Another Tale of US Exceptionalism
We saw a wonderful film last night by Cao Hamburger titled The Year My Parents Went on Vacation about the upheavals in Sao Paulo in 1970. The story is woven between two events, the climax of the brutal military dictatorship with it's crackdown on leftists and Brazils play in it's third World Cup win that year. The young protaganist's parents are forced to flee their country ( leaving their son behind) after being identified as communist sympathizers, an all too familiar scenario that played out in those turbulent decades. Though we are constantly informed and reminded (especially during political campaigns!) that America has always been a beacon for democracy and freedom blah blah blah the facts prove that to the contrary, we played a much different role during the global "proxy" Cold Wars. And while the stories of Central American, Argentinan and Chilean dictatorships are fairly well known, Brazil does not seem to recieve the same attention generally.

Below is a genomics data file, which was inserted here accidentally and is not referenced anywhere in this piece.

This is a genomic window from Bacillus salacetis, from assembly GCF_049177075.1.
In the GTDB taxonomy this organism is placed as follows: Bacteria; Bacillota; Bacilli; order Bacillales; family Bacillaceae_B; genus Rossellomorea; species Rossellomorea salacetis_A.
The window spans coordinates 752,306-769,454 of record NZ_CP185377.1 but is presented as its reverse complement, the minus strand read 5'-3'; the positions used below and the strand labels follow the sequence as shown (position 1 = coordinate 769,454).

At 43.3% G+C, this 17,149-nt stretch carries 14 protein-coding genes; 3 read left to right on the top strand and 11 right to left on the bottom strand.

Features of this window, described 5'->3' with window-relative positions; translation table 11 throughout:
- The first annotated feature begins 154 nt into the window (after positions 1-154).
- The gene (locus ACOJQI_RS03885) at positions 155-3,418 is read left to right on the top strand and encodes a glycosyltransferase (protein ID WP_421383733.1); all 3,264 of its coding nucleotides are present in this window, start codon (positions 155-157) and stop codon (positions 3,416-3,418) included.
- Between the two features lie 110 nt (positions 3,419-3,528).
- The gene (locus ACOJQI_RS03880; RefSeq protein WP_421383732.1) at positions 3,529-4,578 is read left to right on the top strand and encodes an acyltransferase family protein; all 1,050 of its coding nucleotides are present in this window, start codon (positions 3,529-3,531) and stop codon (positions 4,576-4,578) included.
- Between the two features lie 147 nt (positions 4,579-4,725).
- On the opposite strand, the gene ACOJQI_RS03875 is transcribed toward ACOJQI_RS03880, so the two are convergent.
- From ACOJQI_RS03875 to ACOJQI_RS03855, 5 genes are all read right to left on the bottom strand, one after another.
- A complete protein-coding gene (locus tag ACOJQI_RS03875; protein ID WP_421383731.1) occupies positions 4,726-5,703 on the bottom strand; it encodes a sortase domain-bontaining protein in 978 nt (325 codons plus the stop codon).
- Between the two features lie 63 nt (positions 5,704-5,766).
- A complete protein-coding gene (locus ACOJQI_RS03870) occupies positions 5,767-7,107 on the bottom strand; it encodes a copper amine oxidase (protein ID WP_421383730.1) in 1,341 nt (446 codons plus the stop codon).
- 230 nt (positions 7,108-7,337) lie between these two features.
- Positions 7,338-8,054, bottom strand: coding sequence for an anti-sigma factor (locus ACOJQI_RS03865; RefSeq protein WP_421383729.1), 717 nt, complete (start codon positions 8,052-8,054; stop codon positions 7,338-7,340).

The coup deposing Jao Goulart in 1964 was given tacit approval by that famous Texan commie fighter, Lyndon Johnson. US support for the successive military dictatorships ( aprox. 2000 people Dissapeared in 21 years) continued through Nixon/Ford as strongmen Branco, de Silva and Medici helped keep the continent safe for capitalism. At the same time , nationalistic fervor was maintained through the great Brazillian football team ( including Pele) which dominated with three World Cup wins. The film juxtaposes these cultural and political contradictions and gives a interesting view into the Jewish exile community living there post-Holocaust. These were years of booming economic growth, showing, (as has the Chinese example) that contrary to popular myth, capitalism, like bureacratic statism, thrives under authoritarian rule.
It is good people are making films to preserve memory, else we truly are doomed to repeat the mistakes of the past. Every exceptionalist, City on the Hill, apologist needs to be denounced and corrected. There is some great acting and a poignant story in this case of revisionism. I recommend it.